If you have pet birds, baths and proper humidity levels are key components to keeping them healthy. Most parrot species in the wild live in humid environments with frequent rainfall. Their respiratory system, skin, and feathers are designed for wet climates.
When pet birds aren't provided with this type of environment in captivity, they can overheat, develop inflammation in their respiratory system, develop painful skin conditions, and/or start plucking their feathers. Some birds will even mutilate their skin. Plus, several species of parrot, including cockatoos, cockatiels, and African grays, create a dust-like dander, which can be irritating for humans and other pets in the home if it's not managed through baths and humidity.
So how do you give a bird a bath, and what's a good humidity level for a pet bird? Here's what you need to know.
How to give a bird a bath
Regular baths or showers emulate the rainfall birds would experience in their natural habitat, and they are crucial for skin and feather health.
One or two times per week is the minimum recommended amount for how often to give a bird a bath, but some birds need to bathe more frequently than that. Generally speaking, bathing once daily or every other day would be ideal for most birds.
There are several ways to bathe a bird:
- Providing an automatic misting system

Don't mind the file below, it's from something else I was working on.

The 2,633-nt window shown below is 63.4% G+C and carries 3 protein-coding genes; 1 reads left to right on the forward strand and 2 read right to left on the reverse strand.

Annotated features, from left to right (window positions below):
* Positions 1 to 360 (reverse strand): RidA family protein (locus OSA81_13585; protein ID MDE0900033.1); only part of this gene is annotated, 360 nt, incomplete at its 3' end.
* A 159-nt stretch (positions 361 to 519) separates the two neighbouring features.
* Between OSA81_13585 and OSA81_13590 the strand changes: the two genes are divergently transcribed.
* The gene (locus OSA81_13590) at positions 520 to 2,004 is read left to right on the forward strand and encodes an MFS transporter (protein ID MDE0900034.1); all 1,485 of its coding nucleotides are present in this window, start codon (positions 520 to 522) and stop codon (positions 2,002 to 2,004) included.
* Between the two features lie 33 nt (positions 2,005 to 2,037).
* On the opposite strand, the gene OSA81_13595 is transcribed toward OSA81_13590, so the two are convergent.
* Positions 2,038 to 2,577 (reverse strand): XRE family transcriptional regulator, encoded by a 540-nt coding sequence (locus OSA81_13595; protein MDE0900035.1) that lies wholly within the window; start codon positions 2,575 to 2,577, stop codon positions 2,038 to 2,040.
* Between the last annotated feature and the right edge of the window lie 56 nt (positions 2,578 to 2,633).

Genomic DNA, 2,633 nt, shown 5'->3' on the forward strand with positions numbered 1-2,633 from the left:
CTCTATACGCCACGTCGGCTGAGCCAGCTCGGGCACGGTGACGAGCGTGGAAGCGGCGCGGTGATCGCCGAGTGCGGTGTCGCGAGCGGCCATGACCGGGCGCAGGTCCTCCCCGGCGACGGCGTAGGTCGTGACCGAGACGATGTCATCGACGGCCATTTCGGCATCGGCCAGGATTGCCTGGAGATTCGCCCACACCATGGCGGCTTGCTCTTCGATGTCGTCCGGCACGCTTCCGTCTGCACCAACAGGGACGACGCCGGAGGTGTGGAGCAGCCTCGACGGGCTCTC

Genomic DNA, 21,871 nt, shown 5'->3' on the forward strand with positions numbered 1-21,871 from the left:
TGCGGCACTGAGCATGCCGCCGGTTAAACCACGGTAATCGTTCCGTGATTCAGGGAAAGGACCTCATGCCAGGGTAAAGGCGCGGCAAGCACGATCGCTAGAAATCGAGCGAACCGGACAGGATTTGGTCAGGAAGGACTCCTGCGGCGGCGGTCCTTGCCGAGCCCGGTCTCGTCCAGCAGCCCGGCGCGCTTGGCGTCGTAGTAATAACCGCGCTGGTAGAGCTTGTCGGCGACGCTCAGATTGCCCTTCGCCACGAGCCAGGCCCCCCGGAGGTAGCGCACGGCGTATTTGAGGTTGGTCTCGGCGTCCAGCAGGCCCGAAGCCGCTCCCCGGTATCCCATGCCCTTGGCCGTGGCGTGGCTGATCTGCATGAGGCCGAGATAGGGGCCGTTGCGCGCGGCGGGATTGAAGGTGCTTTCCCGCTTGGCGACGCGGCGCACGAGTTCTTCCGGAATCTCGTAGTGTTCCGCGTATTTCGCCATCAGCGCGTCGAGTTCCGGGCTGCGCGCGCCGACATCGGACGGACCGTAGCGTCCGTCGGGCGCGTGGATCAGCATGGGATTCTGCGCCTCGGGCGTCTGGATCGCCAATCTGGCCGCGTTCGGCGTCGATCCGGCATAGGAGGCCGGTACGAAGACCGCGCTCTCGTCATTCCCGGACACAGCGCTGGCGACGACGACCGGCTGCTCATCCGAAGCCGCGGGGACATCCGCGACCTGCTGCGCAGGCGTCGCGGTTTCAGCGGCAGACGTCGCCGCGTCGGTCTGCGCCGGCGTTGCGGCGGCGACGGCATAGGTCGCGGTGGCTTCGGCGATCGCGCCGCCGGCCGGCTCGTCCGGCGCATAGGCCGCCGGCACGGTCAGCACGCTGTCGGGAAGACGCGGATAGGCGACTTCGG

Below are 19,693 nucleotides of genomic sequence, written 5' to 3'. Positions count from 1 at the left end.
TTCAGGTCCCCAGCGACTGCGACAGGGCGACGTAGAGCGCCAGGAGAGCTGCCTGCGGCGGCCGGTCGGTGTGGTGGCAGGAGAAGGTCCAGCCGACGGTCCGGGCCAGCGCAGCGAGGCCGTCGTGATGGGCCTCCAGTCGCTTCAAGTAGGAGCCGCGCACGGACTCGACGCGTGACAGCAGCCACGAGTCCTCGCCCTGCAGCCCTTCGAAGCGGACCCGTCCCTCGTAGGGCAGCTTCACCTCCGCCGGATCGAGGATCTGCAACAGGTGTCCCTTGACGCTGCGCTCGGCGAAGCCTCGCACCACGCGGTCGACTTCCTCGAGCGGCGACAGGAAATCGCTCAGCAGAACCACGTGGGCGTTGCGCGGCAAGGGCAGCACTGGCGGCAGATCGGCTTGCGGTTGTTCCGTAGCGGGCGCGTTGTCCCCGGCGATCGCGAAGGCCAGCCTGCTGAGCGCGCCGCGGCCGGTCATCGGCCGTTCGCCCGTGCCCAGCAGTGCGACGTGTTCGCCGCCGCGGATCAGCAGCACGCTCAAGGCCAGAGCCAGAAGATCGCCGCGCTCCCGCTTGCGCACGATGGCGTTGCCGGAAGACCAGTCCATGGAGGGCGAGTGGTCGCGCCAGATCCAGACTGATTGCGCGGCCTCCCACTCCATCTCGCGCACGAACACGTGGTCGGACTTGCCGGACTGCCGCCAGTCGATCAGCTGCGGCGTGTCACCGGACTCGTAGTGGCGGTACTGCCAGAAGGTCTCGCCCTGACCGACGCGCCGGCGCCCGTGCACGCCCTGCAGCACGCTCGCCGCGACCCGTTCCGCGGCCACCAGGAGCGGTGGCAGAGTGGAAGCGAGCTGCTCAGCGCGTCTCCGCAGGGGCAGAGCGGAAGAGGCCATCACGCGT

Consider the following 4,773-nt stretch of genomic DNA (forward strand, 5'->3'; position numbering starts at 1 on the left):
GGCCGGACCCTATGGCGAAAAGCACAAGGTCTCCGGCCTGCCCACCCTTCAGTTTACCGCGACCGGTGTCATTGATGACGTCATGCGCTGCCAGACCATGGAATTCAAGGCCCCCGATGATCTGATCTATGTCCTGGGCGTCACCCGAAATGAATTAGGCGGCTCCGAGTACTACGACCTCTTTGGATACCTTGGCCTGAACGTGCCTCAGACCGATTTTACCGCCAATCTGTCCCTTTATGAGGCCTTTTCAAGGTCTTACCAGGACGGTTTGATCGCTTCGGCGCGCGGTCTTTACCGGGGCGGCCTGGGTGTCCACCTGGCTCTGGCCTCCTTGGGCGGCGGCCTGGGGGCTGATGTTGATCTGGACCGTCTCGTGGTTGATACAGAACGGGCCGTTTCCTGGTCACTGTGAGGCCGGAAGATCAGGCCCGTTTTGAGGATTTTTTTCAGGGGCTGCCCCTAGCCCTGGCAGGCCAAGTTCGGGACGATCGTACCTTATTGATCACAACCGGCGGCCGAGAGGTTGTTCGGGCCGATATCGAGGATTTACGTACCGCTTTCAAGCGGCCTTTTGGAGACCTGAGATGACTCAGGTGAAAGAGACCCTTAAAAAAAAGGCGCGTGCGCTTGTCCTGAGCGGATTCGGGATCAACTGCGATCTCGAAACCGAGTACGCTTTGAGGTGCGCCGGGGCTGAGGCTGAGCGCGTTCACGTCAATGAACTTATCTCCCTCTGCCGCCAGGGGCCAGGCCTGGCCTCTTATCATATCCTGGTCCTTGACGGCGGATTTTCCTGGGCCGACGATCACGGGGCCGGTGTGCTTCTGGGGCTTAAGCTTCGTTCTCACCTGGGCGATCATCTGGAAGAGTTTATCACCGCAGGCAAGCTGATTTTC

- Spraying them with water (from above them) from a spray bottle on a mist setting, letting the water drift down to simulate a light rainfall
- Taking them into the shower
- Providing a shallow dish with warm water
For birds who aren't already accustomed to getting baths or showers, it is crucial that you don't force them to do so in a way that scares or angers them. Because baths are such an important part of birds’ lives, you don't want them to view bathing as something that's scary or dangerous. This is also why it's never acceptable to try to punish birds by spraying them with water.
The easiest approach is to offer each bathing method listed above one at a time and see whether your bird naturally gravitates toward one particular method. If your bird already enjoys bathing in a certain way, that makes your job much easier.
However, if your bird tries to avoid or escape every bathing method, you can pick one or two that work best for you and train your bird to accept — and eventually enjoy — bathing by using a training technique called systematic desensitization. The basic idea is to start with the closest thing to bathing that your bird does and reward the bird with something they really like every time you expose them to this limited version of bathing. Then, gradually increase the bathing behaviors through baby steps, making sure to keep each baby step pleasant and rewarding.
Humidity levels for pet birds
Unless you live in an area that is already naturally humid year-round, it is important to purchase a humidifier for every room in which your bird will live and play. It's best to use a humidifier that has a built-in hygrometer (the instrument that measures ambient humidity) and can be set to run at a specific humidity.
Molds start growing in the home environment at 60% humidity. Thus, a good humidity level for pet birds at which to set your humidifier is around 55%. This will ensure that your bird lives in as humid an environment as possible without mold growing. Of course, birds who spend time in outdoor aviaries can have higher humidity levels.